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Issue #1909      March 30, 2020

Editorial

THE FRAGILITY OF CAPITALISM REVEALED

Last week, the government announced a second stimulus package – worth $66 bn, on top of the $17.6 bn – as well as $100 bn in other emergency measures to prevent against a credit freeze. In this package, recipients of jobseeker, youth allowance jobseeker, parenting payment, farm household allowance, and special benefit will see their benefits essentially doubled. Sole traders and the self-employed are also eligible. For those who won’t receive the $550-a-fortnight Coronavirus supplement, such as veterans and other income support recipients, a second one-off $750 payment will be made available.

Those “in financial stress” will have tax-free access to their superannuation, with $10,000 available in this financial year and a further $10,000 available in the next. Those who are eligible for access include all the above welfare recipients as well as sole-traders.

The government also announced a “coronavirus SME guarantee scheme” designed to help small and medium businesses.

The Morrison government’s announcement of a second stimulus package so soon after the first is an exceptionally peculiar action for a conservative government to take. We could chalk up the government’s policies as a response to the highly unusual situation we find ourselves in. However, if this was the case, where was this kind of action during the bushfire crisis? Rather than an act of benevolence, these moves do not reveal a compassionate government but rather one that is attempting to mask the fragility of capitalism.

It hasn’t even been a month since the “social distancing” period begun and Australia is already the worse for wear. Businesses are failing, causing mass redundancies, particular those in casual employment; supermarket shelves are bare, not because of shortages, but because of their supply model; the daily increase of COVID-19 cases has put our health sector under stress, with more doctors and hospital beds urgently required.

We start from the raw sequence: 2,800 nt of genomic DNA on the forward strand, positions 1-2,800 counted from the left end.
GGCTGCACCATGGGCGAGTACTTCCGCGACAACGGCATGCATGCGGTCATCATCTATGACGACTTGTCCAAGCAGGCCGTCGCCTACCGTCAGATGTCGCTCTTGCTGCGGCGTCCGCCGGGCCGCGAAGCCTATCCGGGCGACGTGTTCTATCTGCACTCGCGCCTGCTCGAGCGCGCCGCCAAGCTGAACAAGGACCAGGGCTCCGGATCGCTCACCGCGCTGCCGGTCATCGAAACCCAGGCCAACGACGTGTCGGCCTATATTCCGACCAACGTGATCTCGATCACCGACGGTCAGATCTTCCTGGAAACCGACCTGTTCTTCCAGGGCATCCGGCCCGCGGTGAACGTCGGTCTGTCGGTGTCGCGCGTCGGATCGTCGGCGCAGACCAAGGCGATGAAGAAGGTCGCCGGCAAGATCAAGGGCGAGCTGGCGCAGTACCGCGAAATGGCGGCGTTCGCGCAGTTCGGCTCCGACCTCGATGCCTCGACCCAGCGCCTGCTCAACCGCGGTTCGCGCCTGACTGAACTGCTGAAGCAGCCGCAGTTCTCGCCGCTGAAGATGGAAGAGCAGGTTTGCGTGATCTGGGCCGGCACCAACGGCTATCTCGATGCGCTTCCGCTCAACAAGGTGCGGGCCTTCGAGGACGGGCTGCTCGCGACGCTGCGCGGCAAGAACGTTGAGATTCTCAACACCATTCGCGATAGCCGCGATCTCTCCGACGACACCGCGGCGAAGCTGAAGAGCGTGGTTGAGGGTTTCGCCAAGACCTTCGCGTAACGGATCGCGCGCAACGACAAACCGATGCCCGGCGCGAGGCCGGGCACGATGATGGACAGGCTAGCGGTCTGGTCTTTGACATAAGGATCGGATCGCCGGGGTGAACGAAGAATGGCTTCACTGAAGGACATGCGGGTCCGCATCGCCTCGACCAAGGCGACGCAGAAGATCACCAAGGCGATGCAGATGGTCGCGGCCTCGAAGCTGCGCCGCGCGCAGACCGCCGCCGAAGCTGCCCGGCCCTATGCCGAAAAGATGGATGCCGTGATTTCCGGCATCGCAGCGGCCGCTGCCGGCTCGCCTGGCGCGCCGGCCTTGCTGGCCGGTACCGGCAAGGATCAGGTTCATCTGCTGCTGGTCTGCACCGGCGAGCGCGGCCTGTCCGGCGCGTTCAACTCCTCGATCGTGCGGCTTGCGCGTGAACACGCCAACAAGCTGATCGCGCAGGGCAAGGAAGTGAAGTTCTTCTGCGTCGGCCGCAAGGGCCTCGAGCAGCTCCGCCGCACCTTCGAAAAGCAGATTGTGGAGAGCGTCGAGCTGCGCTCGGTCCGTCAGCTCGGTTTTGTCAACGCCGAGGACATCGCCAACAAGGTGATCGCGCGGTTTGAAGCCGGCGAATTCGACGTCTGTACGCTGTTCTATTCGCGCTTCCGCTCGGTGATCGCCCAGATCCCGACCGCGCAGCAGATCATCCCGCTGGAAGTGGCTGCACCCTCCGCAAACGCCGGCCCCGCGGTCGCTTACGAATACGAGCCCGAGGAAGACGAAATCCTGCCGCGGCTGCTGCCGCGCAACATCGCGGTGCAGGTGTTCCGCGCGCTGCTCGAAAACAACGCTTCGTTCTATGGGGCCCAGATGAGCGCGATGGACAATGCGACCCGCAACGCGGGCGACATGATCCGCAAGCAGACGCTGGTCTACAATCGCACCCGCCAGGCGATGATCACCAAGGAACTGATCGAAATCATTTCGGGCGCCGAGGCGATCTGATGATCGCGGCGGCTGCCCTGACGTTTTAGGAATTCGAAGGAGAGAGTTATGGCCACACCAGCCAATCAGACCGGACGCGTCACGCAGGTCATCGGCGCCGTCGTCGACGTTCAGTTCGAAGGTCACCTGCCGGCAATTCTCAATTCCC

Let us not be mistaken. These are not new problems, but old ones that have always existed. The working-class, who have always had precarious employment and financial stability, are the foundation of our economy. They’ve always been neglected, living day-to-day, with inadequate allowances that keep them in perpetual poverty. Now a tsunami threatens this unstable foundation, washing away with it the house that stands on it.

The Coalition knows this. In order to prevent our proverbial house from being washed away, the government is attempting to act quickly, hoping to avoid an impending economic collapse.

However, it’s much too late, regardless of how the economy looks after the Coronvirus pandemic is over. The holes in our system have been revealed. If jobseeker payments were already adequate, why do recipients require a sudden, time-fixed boost to their allowance? If there isn’t a housing shortage, why are renters all of a sudden protected? If we have an adequate health system, why are their shortages of medical health professionals and medical equipment?

Questions like these need an answer, and the answer is clear: Capitalism is not the solution. It is a system where monopolies rule, creating wealth disparity. A system that only invests where profits can be made, not in people. A system that benefits a minority of wealthy capitalists at the expense of the poor.

This system won’t last because it is unsustainable. A socialist system prioritises the working-class, not profits. The working-class is not merely the foundation in a socialist system; they are the entire structure.

Next article – VALE SHEILA SUTTNER

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